Kerala News

ODF state chokes on E-Coli stench

Kerala may soon be getting the ODF tag. But in reality, state has miles to go before achieving the honour in its truest form

Published: 11th February 2017 01:28 AM  |   Last Updated: 11th February 2017 04:10 AM   |  A+A-

Express News Service

KOCHI/THIRUVANANTHAPURAM: Picture perfect rivers and backwaters. Joy to the beholder, and pride to the Malayali. Beneath the sheen, though, lies something sinister - Escherichia coli, a bacteria normally found in the intestine. In simple terms, human excreta. In abundance. And Kerala is gearing up to shout from the rooftops, in a month’s time, ‘We are an Open Defecation Free state’!

Technically, yes. But ecologically, it makes little sense to boast of ODF status if ‘closed defecation’ cannot prevent faecal matter from finding its way into the ‘open’ waters. E.coli thrive in excrement thrown into the water bodies from just about every nook and cranny along the voluptuous paths of these once pristine natural beauties.
Very little of the process is secretive. Sans septic tanks, most toilets are little more than ‘sheds’ with outlets running right into rivers, lakes, canals and backwaters. Wells aren’t immune to the malaise either. For pit toilets - coupled with a high density of population - ensure wells close by are never in short supply of the bacterium.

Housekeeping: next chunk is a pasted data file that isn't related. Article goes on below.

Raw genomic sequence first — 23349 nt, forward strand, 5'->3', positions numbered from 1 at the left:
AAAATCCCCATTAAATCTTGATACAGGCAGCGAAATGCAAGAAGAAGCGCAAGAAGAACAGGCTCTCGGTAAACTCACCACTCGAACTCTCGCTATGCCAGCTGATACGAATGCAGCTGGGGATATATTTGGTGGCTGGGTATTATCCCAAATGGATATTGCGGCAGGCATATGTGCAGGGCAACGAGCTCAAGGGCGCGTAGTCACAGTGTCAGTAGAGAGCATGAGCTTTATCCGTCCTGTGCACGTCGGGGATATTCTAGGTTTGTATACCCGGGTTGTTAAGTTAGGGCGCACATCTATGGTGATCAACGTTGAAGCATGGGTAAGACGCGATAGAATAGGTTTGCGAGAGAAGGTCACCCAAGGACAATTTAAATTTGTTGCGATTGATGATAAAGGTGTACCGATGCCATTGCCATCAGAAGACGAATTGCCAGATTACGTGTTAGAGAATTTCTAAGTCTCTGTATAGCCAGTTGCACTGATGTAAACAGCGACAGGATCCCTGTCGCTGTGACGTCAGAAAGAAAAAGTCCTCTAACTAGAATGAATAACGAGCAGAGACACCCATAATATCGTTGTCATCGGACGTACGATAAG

Confounding matters are the state’s high water table and the surreptitious dumping of septage collected from elsewhere in water sources. Conceding surface and groundwater sources are highly polluted, Kerala State Pollution Control Board chairman K Sajeevan said: “It's for the local bodies to ensure a proper waste management system. But due to lack of funds our underground sewer system projects are getting delayed. This results in filth flowing into water. There's an urgent need to ensure safe disposal of human waste.”

Is the government just happy to announce Kerala an ODF state? More importantly, has the government given any serious thought to eradicating the shameful practice? Statistics, or the lack of it, do not suggest so. No data is available so far about the number of households using toilets without septic tanks. Perhaps, no survey has been commissioned to that effect!

Researchers say almost 80 per cent of our water sources have a very high concentration of E.coli. Even the water distributed by the Kerala Water Authority after clarification, filtration and disinfection is not safe unless boiled, experts warn. The latest edition of ‘Environmental Monitoring Programme on Water Quality’ by the Kerala State Council for Science, Technology and Environment (KSCSTE) and Centre for Water Resources Development and Management (CWRDM) reveals the extent of pollution and E.coli contamination in six river basins: Ithikkara, Pallikkal, Uppala, Ayiroor, Manjeswar and Mamom.
The 2016 report - jointly authored by KSCSTE joint director Kamalakshan Kokkal and CWRDM scientist P S Harikumar - concludes that the high value of total coliform and faecal coliform indicate increasing pollution through the discharge of sewage and domestic effluents into rivers. Bacteriological analysis of groundwater samples also indicated presence of pathogenic organisms like E.coli.

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